Annunciation – help!

OLDIE PODCAzT: Annunciation.

This is the very Feast of the Incarnation.

Today we celebrate that moment when our Lord elevated our humanity by taking our human nature into an indestructible bond with His Divinity. In the Incarnation God opened for us the path to “divinization“, His sharing of something of His own divine glory with us in the eternal happiness of heaven.

In the sin of our First Parents, offending God and loosing so many of our gifts, the whole human race sinned. In justice a human being had to correct the offense, but such a correction was entirely impossible for a mere mortal human. Such a correction required the intervention of one who was both man and God.

In the Incarnation, the Word made flesh, made man, made Jesus the Lord and Savior, not only begins to save us from our sins in His earthly ministry, but begins also the mysterious revelation of man more fully to himself (cf. GS 22).

Part of the Lord’s mission was also to teach man more fully who He is in the beauty of His own Person. However, He did not begin to do this only from the beginning of His public ministry. He began this from the very moment of the Incarnation.

Remember: From the instant of His conception, the Word made flesh begins to teach man more fully who man is.

Light from Light sheds light on the dignity of man, God’s image, from the instant of conception, from man’s humblest beginning.

Here are the Collects for this beautiful Feast of the Annunciation, Lady Day.

Here are the “Opening Prayers” from both the older, traditional, extraordinary form of the Roman Rite and the newer, post-Conciliar, ordinary form.

You might discuss their differences, their respective strengths.

Deus, qui de beatae Mariae Virginis utero Verbum tuum,
Angelo nuntiante, carnem suscipere voluisti:
praesta supplicibus tuis;
ut, qui vere eam Genetricem Dei credimus,
eius apud te intercessionibus adiuvemur

O God, who desired Your Word to take flesh from the womb of the blessed Virgin Mary
the angel announcing it:
grant to your supplicants;
that we who believe truly in the Mother of God,
may be helped in Your sight by her intercessions

Deus, qui Verbum tuum in utero Virginis Mariae
veritatem carnis humanae suscipere voluisti,
concede, quaesumus,
ut, qui Redemptorem nostrum
Deum et hominem confitemur,
ipsius etiam divinae naturae mereamur esse consortes

O God, who wanted Your Word to take up
the truth of human flesh in the womb of the Virgin Mary,
grant, we beseech,
that we, who confess our Redeemer to be God and man,
may also merit to be the sharers of His divine nature

This is of new composition, though there is a reference here to Letter 123 Ad Eudociam Augustam – “De monachis Palaestinis” of St. Pope Leo I, “the Great” (+461).

“Fides enim catholica sicut damnat Nestorum, qui in uno domino nostro Iesu Christo duas ausus est praedicare personas, ita damnat etiam Eutychen cum Dioscoro, qui ab unigenito Deo Verbo negant in utero Virginis matris veritatem carnis humanae susceptam.”

O God, who willed that your Word
should take on the reality of human flesh
in the womb of the Virgin Mary,
grant, we pray,
that we, who confess our Redeemer to be God and man,
may merit to become partakers even in his divine nature

Annunciation – help!
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19 Responses to Annunciation – help!

  1. pelerin says:

    Fr Z you have reminded us that today used to be known as Lady Day even in the secular world. In my old missal it was The Annunciation of Our Lady – hence the term Lady Day. However in England it now seems to be known as The Annunciation of the Lord and yet remains a feast of Our Lady.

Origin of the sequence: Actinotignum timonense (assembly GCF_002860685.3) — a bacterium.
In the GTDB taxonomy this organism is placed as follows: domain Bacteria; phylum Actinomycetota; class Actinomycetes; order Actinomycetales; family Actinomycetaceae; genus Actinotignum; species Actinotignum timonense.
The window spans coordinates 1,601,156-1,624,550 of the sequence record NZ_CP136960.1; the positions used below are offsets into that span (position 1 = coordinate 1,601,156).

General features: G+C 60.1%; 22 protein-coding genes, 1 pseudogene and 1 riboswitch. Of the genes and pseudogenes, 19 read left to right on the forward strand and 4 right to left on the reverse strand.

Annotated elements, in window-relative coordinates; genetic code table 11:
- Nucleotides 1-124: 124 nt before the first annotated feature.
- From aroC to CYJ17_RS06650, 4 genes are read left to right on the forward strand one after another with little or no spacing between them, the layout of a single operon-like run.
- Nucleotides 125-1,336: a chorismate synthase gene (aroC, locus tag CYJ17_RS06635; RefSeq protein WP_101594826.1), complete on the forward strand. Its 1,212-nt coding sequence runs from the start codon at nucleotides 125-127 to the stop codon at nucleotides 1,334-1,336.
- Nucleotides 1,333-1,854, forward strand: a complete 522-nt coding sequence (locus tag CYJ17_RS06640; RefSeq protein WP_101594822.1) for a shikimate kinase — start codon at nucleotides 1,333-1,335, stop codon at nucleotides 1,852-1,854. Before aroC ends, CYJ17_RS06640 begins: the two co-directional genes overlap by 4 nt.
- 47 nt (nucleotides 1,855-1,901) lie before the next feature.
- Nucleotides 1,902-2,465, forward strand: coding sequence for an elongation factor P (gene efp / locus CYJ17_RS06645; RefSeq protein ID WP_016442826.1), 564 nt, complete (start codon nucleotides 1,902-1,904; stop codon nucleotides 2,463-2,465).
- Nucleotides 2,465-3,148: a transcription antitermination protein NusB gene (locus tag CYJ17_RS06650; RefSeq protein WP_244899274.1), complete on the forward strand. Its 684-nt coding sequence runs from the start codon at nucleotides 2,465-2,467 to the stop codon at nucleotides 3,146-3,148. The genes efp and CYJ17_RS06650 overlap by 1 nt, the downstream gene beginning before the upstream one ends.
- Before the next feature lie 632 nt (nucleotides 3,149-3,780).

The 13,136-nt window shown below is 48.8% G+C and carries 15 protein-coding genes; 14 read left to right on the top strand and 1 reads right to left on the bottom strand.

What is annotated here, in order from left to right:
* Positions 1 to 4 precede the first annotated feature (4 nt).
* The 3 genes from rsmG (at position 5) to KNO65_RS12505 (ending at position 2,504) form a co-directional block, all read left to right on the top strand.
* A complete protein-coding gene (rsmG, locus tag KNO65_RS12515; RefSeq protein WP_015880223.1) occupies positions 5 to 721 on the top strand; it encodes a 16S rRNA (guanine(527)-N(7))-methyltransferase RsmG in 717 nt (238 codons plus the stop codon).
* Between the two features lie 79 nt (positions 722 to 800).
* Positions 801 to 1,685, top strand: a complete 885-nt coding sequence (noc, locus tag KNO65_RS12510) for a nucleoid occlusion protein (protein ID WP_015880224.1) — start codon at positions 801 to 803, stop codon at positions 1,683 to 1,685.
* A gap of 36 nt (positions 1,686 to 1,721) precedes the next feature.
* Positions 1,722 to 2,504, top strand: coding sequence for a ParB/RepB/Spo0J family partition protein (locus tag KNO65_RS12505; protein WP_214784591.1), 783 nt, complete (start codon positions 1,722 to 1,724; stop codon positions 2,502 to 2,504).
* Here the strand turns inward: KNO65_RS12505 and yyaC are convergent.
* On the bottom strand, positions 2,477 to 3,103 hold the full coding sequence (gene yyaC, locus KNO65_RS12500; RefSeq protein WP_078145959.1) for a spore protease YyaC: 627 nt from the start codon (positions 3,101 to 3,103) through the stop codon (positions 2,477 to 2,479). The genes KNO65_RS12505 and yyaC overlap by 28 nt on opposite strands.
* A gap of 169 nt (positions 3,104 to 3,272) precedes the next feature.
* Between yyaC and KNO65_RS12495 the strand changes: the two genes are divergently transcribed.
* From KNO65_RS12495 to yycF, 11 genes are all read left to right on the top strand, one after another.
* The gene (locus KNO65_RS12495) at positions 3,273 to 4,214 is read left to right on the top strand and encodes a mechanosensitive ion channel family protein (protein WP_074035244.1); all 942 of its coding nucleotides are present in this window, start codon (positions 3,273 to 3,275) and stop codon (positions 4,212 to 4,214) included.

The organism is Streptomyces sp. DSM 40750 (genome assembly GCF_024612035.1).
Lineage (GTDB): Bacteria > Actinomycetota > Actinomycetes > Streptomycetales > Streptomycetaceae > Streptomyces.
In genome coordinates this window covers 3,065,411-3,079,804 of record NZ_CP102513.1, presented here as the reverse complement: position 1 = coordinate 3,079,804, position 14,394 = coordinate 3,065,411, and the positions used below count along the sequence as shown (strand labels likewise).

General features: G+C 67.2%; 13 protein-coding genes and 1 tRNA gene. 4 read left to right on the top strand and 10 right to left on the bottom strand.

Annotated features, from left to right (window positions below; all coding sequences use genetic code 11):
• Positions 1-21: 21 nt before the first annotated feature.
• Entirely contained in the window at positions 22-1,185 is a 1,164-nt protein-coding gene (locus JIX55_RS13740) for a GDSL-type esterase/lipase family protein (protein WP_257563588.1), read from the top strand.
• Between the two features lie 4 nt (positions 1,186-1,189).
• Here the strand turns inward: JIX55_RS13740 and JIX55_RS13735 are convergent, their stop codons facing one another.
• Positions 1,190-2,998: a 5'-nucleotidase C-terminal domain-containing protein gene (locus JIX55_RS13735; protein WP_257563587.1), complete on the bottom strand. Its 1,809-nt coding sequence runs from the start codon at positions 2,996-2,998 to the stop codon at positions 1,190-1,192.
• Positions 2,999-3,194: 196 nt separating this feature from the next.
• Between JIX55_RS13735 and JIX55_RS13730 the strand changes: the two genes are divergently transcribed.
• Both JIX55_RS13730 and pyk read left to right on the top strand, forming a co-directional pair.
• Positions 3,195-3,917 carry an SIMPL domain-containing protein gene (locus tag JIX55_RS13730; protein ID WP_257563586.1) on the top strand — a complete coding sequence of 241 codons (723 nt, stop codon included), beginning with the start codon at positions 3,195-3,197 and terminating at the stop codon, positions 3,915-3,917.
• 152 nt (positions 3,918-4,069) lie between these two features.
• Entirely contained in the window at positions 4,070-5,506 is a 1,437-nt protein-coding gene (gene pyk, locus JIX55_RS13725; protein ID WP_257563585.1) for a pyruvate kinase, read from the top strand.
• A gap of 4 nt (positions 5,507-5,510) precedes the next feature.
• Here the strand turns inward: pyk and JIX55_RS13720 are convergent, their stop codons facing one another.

All the great masters’ paintings showing the Angel appearing to Mary always seem to carry the title of the Annunciation of the Blessed Virgin Mary and I do wonder what prompted the change in the name of the Feast day and why this was done.

    (Shops here are out of swans already !)

  2. Robertus Pittsburghensis says:

    The Annunciation is now known as a feast of our Lord. I know of no post-reform liturgical book that refers to it as a feast of our Lady.

    Not that there is anything wrong with calling it Lady Day.

  3. Henry Belton says:

    Fr Z, please tell us about this painting.

  4. ehale says:

    Yes, please! Tell us who the artist is! My priest used this painting as a prop for a talk he gave recently, and I am curious!

  5. amenamen says:

    This painting of the Annunciation is by Henry Ossawa Tanner. He was an African-American from Pittsburgh, who studied in Philadelphia under the famous painter Thomas Eakins. He is most famous for his painting of “The Banjo Lesson.” He died in Paris in 1937.

  6. Corinne says:

    I think the Liturgy of St. Basil sums up the “reason” for the Incarnation and thus this Feast of the Annunication very well, a feast that originated in the East and was only recognized in the West in the 6th century. In the West (in my opinion) it seems we focus far too much on legalities and “appeasing” God in regards to the Incarnation. In the East this would have been (and still is) a foreign concept. From the Liturgy of St. Basil:

    “When man disobeyed Thee, the only true God who had created him, and was deceived by the guile of the serpent, becoming subject to death by his own transgressions, Thou, O God, in Thy righteous judgment, didst send him forth from Paradise into this world, returning him to the earth from which he was taken, yet providing for him the salvation of regeneration in Thy Christ Himself.”

  7. Fr. Basil says:

    Today is the beginning of our salvation,
    The revelation of the eternal mystery.
    The Son of God becomes the Son of the Virgin
    As Gabriel announces the coming of grace.
    Together with him, let us cry to the Theotokos:
    Rejoice, O full of grace!
    The Lord is with you!

    Troparion of the Annunciation.

  8. OtherMary says:

    Happy Solemnity to all!